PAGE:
Well if you want to watch a pretty photo shoot about Shakespeare with new spins on the old-fashioned, I guess you should see The Tempest. If you’re expecting it to be anything more than something aesthetically pleasing you’re barking up the wrong tree. I love me some Shakespeare, so I went into this screening excited to see Helen Mirren in the author’s final play, and absolutely everything disappointed…


  • Director: Julie Taymor
  • Writer: Julie Taymor & (play by) William Shakespeare
  • Actors: Helen Mirren, Felicity Jones, Djimon Hounsou, Russell Brand, Alan Cumming, Chris Copper, David Strathairn, Reeve Carney, Ben Whishaw
  • Original Music by: Elliot Goldenthal
  • Cinematography by: Stuart Dryburgh

The Plot:

Adapted from the Shakespearean play, Julie Taymor’s version of The Tempest in a new twist on an old tale, trading in Prospero for Prospera. When Prospera is usurped by her brother and sent off with her four-year old daughter she seeks vengeance on the Island she’s been enslaved to. When she finds her enemies in her realm, she intends to take their lives, until something unexpected happens, her daughter falls in love.

The Good:

  • The Costumes: Though some of them were awful, some of the costume designs were brilliant. The ones that weren’t just needed a little direction and vision to steer it to the right place.
  • The Possibilities: There is a lot of potential for this film and I for one was extremely excited to see what Taymor could do with such an impressive cast and a great piece of writing. The trailer definitely entices you but sadly as Hamlet says, “the readiness is all,” the anticipation for this film is all there is to it, everything else is just a big disappointment.

The Bad:

  • Screenplay: I’d say “blame the writer,” but you can’t exactly blame Shakespeare, so I’m going to have the blame the screenwriter’s adaptation and the director for her poor representation of it.
  • The Score: If you can even call it that, was trying to be new and exciting, but for a number of reasons it just didn’t work. It was repetitive and tried to make the film more edgy than it was  — I can just picture the studio heads thinking they could solve all the film’s problems with the music. Poor Elliot — there’s always next time!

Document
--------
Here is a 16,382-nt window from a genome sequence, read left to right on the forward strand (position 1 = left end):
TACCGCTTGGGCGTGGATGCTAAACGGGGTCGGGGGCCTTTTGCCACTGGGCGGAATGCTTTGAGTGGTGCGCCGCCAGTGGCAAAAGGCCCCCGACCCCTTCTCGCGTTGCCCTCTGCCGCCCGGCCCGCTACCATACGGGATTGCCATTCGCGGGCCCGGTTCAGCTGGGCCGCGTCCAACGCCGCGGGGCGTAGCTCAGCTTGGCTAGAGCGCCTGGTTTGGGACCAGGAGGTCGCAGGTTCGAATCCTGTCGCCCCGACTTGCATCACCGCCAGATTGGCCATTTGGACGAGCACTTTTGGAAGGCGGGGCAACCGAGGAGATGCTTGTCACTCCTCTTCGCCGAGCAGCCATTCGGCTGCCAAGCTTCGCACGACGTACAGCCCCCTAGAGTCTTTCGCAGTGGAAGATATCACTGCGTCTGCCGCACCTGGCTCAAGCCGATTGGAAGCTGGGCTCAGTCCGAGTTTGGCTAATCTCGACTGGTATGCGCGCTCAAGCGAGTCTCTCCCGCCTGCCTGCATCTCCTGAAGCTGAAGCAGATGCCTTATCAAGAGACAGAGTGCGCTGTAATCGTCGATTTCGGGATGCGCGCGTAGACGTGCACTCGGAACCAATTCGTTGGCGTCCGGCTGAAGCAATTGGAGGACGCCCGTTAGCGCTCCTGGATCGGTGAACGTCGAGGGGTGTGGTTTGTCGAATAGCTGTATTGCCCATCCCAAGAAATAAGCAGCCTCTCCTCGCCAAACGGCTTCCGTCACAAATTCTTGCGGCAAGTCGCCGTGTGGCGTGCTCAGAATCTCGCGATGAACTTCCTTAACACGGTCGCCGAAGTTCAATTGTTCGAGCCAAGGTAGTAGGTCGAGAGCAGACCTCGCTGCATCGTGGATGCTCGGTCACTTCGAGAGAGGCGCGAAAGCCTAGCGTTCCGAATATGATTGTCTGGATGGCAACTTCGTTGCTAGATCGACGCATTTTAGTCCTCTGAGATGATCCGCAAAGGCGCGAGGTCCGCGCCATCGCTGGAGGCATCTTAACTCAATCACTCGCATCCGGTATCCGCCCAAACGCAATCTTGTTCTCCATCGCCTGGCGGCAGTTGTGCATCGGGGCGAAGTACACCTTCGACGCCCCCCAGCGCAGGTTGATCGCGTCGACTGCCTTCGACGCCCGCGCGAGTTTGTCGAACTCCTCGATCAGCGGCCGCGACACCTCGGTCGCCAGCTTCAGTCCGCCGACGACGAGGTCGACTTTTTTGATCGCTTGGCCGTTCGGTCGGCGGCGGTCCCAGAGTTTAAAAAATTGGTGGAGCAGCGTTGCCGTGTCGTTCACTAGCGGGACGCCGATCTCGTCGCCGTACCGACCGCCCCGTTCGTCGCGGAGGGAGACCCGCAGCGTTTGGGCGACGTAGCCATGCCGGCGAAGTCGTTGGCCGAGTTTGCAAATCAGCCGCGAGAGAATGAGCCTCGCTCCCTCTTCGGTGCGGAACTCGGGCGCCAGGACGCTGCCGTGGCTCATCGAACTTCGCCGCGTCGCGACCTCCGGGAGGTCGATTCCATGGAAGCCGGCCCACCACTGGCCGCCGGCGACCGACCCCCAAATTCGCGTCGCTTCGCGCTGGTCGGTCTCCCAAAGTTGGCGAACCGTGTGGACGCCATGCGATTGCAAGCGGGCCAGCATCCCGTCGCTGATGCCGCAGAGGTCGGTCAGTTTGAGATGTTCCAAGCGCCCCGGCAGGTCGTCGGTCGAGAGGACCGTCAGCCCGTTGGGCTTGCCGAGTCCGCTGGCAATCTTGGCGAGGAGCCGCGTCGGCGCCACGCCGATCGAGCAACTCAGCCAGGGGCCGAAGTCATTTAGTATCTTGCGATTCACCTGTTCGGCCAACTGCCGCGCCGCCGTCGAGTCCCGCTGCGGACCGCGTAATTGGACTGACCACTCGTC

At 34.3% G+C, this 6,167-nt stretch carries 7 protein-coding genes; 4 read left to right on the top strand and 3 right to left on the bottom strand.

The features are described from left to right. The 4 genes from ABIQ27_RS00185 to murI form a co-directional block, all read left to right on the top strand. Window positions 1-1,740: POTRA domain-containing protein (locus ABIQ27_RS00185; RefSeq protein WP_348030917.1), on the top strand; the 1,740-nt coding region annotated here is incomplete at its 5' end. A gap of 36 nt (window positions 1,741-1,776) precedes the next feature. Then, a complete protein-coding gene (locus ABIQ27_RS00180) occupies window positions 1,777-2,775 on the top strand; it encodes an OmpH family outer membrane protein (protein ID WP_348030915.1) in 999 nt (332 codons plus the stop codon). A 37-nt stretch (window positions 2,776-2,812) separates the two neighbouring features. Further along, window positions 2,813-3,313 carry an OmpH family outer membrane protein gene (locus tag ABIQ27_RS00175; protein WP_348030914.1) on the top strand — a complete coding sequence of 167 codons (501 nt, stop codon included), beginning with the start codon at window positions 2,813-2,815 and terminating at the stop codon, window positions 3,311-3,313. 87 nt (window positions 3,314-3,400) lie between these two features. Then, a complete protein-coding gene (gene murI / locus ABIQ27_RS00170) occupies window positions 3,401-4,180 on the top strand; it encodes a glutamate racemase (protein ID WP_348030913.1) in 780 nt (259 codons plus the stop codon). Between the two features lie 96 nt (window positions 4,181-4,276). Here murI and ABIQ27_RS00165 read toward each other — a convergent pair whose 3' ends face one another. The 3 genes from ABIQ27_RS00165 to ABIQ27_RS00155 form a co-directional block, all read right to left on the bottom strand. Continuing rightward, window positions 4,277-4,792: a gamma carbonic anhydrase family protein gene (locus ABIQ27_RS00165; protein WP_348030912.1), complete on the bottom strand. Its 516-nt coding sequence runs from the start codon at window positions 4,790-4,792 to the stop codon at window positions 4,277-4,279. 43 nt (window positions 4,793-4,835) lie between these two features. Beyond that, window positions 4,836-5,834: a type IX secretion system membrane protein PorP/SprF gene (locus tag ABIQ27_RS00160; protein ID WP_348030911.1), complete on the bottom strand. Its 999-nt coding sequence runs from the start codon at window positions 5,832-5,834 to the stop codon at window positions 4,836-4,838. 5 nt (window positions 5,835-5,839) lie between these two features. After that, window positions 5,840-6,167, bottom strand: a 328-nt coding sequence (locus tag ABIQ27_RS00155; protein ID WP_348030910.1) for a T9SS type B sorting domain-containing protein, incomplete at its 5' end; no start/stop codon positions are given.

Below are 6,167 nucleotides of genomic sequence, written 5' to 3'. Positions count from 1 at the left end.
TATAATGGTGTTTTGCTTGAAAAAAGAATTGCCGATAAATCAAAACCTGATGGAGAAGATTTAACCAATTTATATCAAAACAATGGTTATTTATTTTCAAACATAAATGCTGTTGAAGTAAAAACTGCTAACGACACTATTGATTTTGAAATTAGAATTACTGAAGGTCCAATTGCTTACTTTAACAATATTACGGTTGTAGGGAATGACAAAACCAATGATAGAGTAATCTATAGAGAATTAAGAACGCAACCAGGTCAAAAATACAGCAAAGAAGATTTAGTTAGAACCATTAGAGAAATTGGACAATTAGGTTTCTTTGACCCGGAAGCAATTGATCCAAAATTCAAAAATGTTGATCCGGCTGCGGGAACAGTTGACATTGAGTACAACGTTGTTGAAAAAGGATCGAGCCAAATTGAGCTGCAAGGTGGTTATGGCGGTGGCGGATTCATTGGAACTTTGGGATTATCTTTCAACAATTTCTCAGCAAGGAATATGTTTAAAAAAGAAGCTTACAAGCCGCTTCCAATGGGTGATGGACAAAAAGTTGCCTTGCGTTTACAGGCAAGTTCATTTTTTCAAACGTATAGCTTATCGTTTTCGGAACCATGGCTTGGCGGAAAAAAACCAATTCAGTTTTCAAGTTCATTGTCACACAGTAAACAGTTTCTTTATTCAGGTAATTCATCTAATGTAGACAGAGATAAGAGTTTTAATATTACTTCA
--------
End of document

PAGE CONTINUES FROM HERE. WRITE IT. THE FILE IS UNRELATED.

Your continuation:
• Overall Look: Now I know I said this film looks pretty, but it also looks like it was made by Tyra Banks (I just watched a commercial she shot which looked like the film), with all the wrong choices you could possibly make. From bad eye lines, to ridiculous music, to making brilliant actors look horrible, to not managing the language well, and unlike what Shakespeare intended, there being absolutely no humor. This film is a mess.
  • Prospera: While chopping off Prospero’s balls, they also cut out his edge and potency. There could not have been a better opportunity nor actress to have step into an iconic male role BUT they didn’t adapt it well. Why she gave in, I have no idea. Why she gave away her daughter so quickly, I have no idea. Why she’s so angry one minute and then not the next, I have no idea. NOTHING adds up for the character, there’s no danger, no threat, and in the end, no satisfaction to be had for the audience.
  • Bad Special Effects: If you don’t have the time, money or people to do special effects, don’t use them. There’s one scene where Alan Cumming and Chris Cooper are swinging their swords at nothing. I assume they were told they were swinging at things that would be added in post-production because they were chopping away quite vigilantly. Someone seemed to forget to add something, which again made no sense.
  • Repetition: Every time Caliban and Prospera are on screen, there’s the “cramps” lines. Every time Trinculo was on the screen he repeated the same. Everyone seemed to be saying the same thing from start to finish which gave the film no arc.


All the best moments were in the trailer and that’s the nicest thing I can say.

Rating: 1/10

The Tempest in theaters December 10, 2010!

Photo Gallery:


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Will you go to see the film?